North Korea says multiple Japanese abductees still alive
TOKYO -- A list of missing Japanese said by North Korea to be living in the country contains known victims of state-sponsored kidnappings in the 1970s and 80s, The Nikkei learned Wednesday.
The Nikkei reported last week that the secretive country, which agreed in May to investigate the whereabouts of alleged Japanese abductees, had presented Japanese officials with a list of survivors.
Sources now say some 30 people are on this list, revealed at a July 1 meeting in Beijing, along with their date of birth, occupation and other information. As of Wednesday, the Japanese government had matched about two-thirds of them with domestic records of missing persons.
Some are among the 12 victims of North Korean abductions recognized by the Japanese government who have yet to return to Japan. The list also contains names of presumed abductees and other Japanese.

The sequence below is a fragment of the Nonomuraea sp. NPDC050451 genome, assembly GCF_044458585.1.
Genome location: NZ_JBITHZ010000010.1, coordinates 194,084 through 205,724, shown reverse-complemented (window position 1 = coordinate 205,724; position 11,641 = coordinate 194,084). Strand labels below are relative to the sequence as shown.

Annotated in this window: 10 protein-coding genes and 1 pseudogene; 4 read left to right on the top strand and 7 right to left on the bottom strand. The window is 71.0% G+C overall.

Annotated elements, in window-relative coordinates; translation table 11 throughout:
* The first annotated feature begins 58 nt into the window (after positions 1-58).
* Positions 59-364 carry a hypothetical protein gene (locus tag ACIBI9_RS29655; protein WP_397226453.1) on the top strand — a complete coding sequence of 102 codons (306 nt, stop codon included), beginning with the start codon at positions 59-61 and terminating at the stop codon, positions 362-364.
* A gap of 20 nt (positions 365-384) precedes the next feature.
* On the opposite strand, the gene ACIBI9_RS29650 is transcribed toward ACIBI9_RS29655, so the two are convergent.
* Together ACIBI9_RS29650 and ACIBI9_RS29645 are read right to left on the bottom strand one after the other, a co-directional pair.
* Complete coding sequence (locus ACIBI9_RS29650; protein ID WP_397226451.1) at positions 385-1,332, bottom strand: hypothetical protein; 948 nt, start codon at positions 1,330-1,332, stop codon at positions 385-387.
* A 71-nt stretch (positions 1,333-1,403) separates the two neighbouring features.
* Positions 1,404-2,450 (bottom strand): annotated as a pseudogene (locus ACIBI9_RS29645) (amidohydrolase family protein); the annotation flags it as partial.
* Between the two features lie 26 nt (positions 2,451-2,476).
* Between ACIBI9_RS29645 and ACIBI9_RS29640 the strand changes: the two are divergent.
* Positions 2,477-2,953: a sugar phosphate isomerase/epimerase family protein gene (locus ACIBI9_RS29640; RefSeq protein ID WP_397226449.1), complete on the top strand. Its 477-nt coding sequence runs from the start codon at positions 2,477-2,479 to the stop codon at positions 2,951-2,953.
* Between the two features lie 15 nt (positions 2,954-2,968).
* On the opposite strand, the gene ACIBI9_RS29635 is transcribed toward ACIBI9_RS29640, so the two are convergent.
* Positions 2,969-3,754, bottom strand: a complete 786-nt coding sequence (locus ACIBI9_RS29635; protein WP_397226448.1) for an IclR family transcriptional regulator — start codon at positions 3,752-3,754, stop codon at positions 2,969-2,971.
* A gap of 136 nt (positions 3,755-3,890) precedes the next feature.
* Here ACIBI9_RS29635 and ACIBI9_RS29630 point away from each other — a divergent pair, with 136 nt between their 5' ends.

The North Korean side says the list was compiled at the start of this year, suggesting it knew the whereabouts of the missing Japanese even before the negotiations leading up to the probe. Pyongyang is supposed to report its initial findings between late August and early September.
It is unclear how the list fits in to the investigation, the start of which was announced on the same day the names were shown to Japanese officials.
Tokyo intends to press Pyongyang to adhere to its promise of a comprehensive probe, not simply look into the people on the list.